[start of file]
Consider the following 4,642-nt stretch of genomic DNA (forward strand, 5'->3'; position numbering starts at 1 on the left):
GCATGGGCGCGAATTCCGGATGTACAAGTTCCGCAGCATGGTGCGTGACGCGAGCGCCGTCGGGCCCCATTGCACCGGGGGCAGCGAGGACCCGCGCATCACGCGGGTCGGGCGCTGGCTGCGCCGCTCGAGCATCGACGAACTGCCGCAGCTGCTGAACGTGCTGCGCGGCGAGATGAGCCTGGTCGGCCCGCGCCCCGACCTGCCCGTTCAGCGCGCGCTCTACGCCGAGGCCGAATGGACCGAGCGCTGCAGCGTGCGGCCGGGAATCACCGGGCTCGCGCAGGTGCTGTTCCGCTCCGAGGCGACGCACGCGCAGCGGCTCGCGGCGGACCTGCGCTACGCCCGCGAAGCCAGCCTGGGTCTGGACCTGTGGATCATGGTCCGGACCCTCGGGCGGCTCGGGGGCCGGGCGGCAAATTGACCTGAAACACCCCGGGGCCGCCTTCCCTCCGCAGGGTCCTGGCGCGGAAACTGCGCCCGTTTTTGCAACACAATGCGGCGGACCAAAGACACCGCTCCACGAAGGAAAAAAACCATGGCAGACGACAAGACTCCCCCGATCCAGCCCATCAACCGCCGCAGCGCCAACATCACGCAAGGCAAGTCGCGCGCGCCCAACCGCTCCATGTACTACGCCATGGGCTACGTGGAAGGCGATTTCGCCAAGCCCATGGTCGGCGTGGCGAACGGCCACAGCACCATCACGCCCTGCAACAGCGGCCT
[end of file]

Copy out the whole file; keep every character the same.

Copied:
Consider the following 4,642-nt stretch of genomic DNA (forward strand, 5'->3'; position numbering starts at 1 on the left):
GCATGGGCGCGAATTCCGGATGTACAAGTTCCGCAGCATGGTGCGTGACGCGAGCGCCGTCGGGCCCCATTGCACCGGGGGCAGCGAGGACCCGCGCATCACGCGGGTCGGGCGCTGGCTGCGCCGCTCGAGCATCGACGAACTGCCGCAGCTGCTGAACGTGCTGCGCGGCGAGATGAGCCTGGTCGGCCCGCGCCCCGACCTGCCCGTTCAGCGCGCGCTCTACGCCGAGGCCGAATGGACCGAGCGCTGCAGCGTGCGGCCGGGAATCACCGGGCTCGCGCAGGTGCTGTTCCGCTCCGAGGCGACGCACGCGCAGCGGCTCGCGGCGGACCTGCGCTACGCCCGCGAAGCCAGCCTGGGTCTGGACCTGTGGATCATGGTCCGGACCCTCGGGCGGCTCGGGGGCCGGGCGGCAAATTGACCTGAAACACCCCGGGGCCGCCTTCCCTCCGCAGGGTCCTGGCGCGGAAACTGCGCCCGTTTTTGCAACACAATGCGGCGGACCAAAGACACCGCTCCACGAAGGAAAAAAACCATGGCAGACGACAAGACTCCCCCGATCCAGCCCATCAACCGCCGCAGCGCCAACATCACGCAAGGCAAGTCGCGCGCGCCCAACCGCTCCATGTACTACGCCATGGGCTACGTGGAAGGCGATTTCGCCAAGCCCATGGTCGGCGTGGCGAACGGCCACAGCACCATCACGCCCTGCAACAGCGGCCT